- The Washington Times - Wednesday, July 29, 2009

MILWAUKEE | After each of the 12 games he has managed for the Washington Nationals, interim manager Jim Riggleman has addressed his players, win or lose.

It’s something of a departure from the typical workaday nature of baseball, where each game is but one episode in a 162-part story, not a major event. But Riggleman has reasoned that the best way to coax the team out of the 26-61 tailspin it was in when he took over was to spend a little time each night rehashing the good and the bad.

It’s not something Riggleman plans to continue for all of the season’s final 62 games. But so far, it appears to be working. The Nationals are 6-7 under Riggleman and have won six of their last eight games.

“The attention to detail the coaching staff and myself preach about, they’re going to start buying into it,” Riggleman said. “It’s a real good-looking offense on paper. But this offense should’ve scored more runs to this point than it has, and sometimes the details will help us.”

Riggleman’s talking points range from good work he wanted to point out about the game to things the Nationals can learn from the opposing team. He’s aware he won’t be able to do it all season - “you can’t go in and wear them out every night after a ballgame,” he said - but he has used the approach with most of the teams he has managed over the years and said he’s trying to do it until the Nationals are more stable.

“Throughout the time I’ve managed, I always felt that if we lost a ballgame, I wanted to make sure I was visible in the clubhouse,” Riggleman said. “When we win a game, I don’t spend too much time in there. … Through talking to them, I think maybe they realize I’m certainly not going to quit, so they better not quit.”

Slams still sweet

By the time he’d arrived at Miller Park on Tuesday afternoon, Josh Willingham had already done the round of national TV interviews - MLB Network and ESPN’s “Baseball Tonight” on Monday night, “ESPN First Take” on Tuesday morning - and received the parade of congratulatory text messages and phone calls.

The feeling of the outfielder’s twin grand slams from the night before, however, was just as sweet.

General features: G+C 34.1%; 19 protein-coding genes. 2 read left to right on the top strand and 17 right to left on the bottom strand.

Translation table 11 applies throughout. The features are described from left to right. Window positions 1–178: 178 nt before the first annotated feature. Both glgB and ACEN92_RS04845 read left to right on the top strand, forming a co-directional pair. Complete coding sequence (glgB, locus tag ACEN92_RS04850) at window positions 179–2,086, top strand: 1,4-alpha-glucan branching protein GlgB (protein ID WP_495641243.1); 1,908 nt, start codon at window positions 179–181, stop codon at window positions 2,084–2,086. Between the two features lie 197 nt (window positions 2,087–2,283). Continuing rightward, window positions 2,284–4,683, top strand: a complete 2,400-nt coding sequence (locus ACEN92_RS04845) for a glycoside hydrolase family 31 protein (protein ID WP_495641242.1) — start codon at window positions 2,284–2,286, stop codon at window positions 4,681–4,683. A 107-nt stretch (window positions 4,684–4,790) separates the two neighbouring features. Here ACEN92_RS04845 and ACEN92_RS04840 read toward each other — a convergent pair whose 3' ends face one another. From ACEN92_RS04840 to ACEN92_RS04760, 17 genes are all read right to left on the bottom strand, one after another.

It still hadn’t sunk in for Willingham that what he did - hitting grand slams in back-to-back innings during a 14-6 win over the Milwaukee Brewers on Monday night - was rarer than the perfect game Mark Buehrle threw last week. He is the sixth player in major league history to hit slams in back-to-back innings and the 13th to hit two grand slams in the same game. By comparison, there have been 18 perfect games in baseball history.

The ball from the second home run, which clubhouse manager Mike Wallace had annotated with stats and put in a glass case, was still on display in Willingham’s locker Tuesday. He said his collection of baseball collectibles ranges from jerseys and autographs from other players to lineup cards and baseballs from his first major league homer and walk-off shots he hit.

This memento, though, will have a prominent place in Willingham’s collection.

“A day later, it’s just as special,” Willingham said.

Day off for Johnson

First baseman Nick Johnson, who has started all but two games this month, was out of the lineup Tuesday, part of Riggleman’s plan to give all of his starters a day off during a 25-day, 25-game stretch that ends Aug. 10.

“All of them will get a day here and there,” Riggleman said. “We’re just trying to keep the other guys sharp.”

Johnson has been the subject of trade rumors for much of the season, and his absence from the lineup raised suspicion early Tuesday afternoon the Nationals might have struck a deal. But the first baseman went through his normal pregame routine with hitting coach Rick Eckstein.

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